Monday, February 5, 2007

The budget that wasn't

The president delivered his budget to lawmakers today and it would be silly to say it was anything but doomed as written. I would say not to base any decisions on what is publicized as being in the budget. What sort of things am I basing this on?
  • The Bush Budget proposes that people would get AMT relief for just one more year (conveniently into the next election) and then AMT would be left as it is, likely to hammer millions of Americans with higher tax rates and removed exemptions. Nobody really believes the Democratic majority will give Bush such a bit of free electioneering, or that they would let the AMT go unrepaired. As a yearly AMT victim, I wouldn't mind a major fix, but the chances are that any fix won't effect the somewhat more wealthy readers of this column
  • The budget also keeps the Bush Tax Cuts, sort of Mr. Bush's signature move of his presidency, and funds it by making cuts to lots of government agencies and raising the interest rates on student loans. This one is sort of a dare to the Democrats to raise taxes and make the Republicans look better. We'll see what happens there.
  • Finally and most notably much of the savings come from presumed cuts to sacred programs like Medicare and Medicaid, almost all slated to take place after President Bush is out of office. Yeah, right.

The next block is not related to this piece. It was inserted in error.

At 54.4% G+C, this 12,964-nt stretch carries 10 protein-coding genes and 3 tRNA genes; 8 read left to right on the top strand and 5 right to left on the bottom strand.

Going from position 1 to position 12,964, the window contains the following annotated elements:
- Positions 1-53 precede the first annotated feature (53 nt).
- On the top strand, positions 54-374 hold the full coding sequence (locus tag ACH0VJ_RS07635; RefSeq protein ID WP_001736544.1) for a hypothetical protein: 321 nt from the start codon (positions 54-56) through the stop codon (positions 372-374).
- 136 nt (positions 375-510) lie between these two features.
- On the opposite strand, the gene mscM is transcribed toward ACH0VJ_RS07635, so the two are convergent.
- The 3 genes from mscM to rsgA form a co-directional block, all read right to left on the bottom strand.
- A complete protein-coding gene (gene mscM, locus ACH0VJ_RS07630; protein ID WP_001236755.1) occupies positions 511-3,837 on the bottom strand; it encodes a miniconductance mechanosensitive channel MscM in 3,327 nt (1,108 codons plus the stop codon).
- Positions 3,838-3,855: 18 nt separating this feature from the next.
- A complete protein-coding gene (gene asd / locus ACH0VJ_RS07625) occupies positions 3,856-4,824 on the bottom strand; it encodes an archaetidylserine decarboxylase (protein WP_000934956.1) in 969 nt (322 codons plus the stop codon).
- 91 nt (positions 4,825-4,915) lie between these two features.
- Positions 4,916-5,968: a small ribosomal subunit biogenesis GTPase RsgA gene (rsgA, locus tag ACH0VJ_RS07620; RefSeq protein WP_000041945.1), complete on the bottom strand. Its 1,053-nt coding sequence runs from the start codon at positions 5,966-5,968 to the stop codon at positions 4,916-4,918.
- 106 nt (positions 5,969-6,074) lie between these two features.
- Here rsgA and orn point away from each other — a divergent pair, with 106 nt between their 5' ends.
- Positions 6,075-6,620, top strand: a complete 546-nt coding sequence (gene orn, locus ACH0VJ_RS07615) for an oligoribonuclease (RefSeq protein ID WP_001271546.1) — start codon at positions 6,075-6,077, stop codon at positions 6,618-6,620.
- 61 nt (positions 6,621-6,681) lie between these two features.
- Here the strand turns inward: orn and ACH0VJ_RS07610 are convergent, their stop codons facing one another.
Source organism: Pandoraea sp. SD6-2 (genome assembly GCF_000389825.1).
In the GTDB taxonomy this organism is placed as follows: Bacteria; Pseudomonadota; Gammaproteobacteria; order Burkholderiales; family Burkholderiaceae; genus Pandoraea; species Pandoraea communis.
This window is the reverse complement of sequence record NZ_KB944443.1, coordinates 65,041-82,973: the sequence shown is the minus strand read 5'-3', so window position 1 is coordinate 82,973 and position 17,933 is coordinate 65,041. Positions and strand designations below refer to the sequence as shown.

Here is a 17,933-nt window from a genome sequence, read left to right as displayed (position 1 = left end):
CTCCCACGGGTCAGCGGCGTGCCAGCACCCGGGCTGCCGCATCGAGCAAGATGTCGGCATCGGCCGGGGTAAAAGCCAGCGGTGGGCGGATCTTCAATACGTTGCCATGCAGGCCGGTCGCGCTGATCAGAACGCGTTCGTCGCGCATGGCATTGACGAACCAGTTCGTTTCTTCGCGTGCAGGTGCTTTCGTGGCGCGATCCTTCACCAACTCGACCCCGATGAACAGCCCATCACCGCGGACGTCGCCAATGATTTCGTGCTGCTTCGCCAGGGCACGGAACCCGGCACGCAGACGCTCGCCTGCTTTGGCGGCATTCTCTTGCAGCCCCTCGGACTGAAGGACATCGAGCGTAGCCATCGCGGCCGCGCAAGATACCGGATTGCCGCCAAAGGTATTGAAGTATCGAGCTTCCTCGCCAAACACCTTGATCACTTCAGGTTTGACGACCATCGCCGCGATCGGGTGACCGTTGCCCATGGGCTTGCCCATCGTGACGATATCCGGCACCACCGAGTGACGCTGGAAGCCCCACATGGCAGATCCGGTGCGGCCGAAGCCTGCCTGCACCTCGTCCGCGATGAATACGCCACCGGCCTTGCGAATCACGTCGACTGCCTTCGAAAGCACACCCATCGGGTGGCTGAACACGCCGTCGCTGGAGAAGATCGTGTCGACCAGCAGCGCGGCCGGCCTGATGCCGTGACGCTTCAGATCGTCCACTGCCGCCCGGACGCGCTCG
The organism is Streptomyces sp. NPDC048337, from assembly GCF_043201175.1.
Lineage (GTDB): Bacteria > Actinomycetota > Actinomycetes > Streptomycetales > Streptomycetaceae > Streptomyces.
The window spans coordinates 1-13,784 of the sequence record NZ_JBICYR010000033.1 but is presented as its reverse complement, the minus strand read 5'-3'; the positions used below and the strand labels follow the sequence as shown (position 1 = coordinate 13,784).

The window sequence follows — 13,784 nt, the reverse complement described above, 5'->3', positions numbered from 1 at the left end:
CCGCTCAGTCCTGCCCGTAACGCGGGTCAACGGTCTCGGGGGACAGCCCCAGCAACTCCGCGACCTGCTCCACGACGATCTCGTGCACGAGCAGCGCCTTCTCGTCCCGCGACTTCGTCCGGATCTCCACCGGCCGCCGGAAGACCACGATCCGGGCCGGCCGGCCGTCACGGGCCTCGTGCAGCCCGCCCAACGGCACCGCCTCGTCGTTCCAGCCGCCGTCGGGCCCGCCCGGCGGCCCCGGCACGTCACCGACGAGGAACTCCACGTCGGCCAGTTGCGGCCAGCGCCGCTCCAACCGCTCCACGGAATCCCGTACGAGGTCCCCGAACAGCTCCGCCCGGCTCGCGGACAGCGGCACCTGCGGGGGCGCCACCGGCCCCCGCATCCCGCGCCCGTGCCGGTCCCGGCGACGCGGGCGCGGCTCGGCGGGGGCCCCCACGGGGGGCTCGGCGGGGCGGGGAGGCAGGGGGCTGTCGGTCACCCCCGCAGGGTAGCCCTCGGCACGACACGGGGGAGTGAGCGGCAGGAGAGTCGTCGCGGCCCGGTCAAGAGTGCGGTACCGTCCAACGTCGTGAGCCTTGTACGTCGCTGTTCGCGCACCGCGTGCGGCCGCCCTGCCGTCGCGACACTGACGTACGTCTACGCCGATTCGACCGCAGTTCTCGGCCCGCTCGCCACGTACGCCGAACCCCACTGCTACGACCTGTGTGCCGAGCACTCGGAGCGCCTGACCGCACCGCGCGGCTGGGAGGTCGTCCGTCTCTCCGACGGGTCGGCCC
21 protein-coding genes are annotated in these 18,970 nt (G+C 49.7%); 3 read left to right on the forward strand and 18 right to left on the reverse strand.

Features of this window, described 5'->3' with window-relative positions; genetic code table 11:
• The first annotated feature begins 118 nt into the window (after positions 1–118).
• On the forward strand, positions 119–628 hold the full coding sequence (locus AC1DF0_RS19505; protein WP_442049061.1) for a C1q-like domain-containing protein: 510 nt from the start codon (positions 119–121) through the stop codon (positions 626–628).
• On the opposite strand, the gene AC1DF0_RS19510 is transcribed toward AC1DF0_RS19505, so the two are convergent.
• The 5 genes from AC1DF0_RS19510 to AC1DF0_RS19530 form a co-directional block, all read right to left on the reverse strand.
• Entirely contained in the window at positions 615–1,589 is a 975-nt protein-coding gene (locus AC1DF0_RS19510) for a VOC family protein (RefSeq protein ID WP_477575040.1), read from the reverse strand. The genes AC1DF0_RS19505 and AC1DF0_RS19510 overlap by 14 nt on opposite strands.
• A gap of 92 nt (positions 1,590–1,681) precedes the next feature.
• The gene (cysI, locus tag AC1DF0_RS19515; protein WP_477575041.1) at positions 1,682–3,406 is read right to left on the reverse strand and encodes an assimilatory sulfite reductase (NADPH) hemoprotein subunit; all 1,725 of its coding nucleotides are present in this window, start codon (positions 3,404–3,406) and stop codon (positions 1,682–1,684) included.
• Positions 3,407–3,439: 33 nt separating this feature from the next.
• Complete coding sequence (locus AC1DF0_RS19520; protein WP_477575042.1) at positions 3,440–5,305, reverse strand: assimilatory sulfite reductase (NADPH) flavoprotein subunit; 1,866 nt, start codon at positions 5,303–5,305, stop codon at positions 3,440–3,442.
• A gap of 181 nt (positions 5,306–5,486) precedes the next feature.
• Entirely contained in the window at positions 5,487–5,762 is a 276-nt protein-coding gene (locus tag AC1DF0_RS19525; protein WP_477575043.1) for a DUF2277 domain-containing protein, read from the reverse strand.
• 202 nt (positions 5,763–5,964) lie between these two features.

Meanwhile some other tidbits of interest:
  • Paul Kedrosky comments on the rising vacancy rate for residential real estate, a figure that has increased to its highest level in four decades. “One way to look at it is that, on average, if you wander around your neighborhood and knock on a random sample of 37 homes, one of them is likely to be empty … all the time,” he writes. “Another, and somewhat more serious way of looking at it, is that vacancies create a kind of pressure-cooker, with people increasingly eager to do something, anything to get a sale given that their home is otherwise sitting empty.” [via]
  • According to Birinyi Associates, two of the most overbought stocks in the S&P 500 are two of the home builders — D.R. Horton and KB Home, and those two haven’t been more overbought in the last 200 days, a potential warning sign. [I say get out now if you are in these.] [via]
  • Morgan Stanley now believes the Federal Reserve will be on hold throughout 2007, and its next move is as likely to be a rate increase as a rate decrease. “Despite our growing confidence in the sustainability of growth, we must acknowledge downside risks: A sizable jump in bond term premiums could make financial conditions more restrictive,” they write. “A significant backup in rates could weaken housing activity and potentially trigger business caution, stifle job growth and further depress housing prices.”
  • John Wasik tells readers how to navigate the unsteady waters of the U.S. real estate market. “Determining whether it’s safe to purchase in any given area is a tough call. Local economic conditions combined with mortgage rates and speculative trading make things complex,” he writes in Bloomberg News. “Yet by collecting information to make a matrix on foreclosures, property-loss risk and sales trends, you can get a reasonably good idea of which markets to avoid.”
Invest well,
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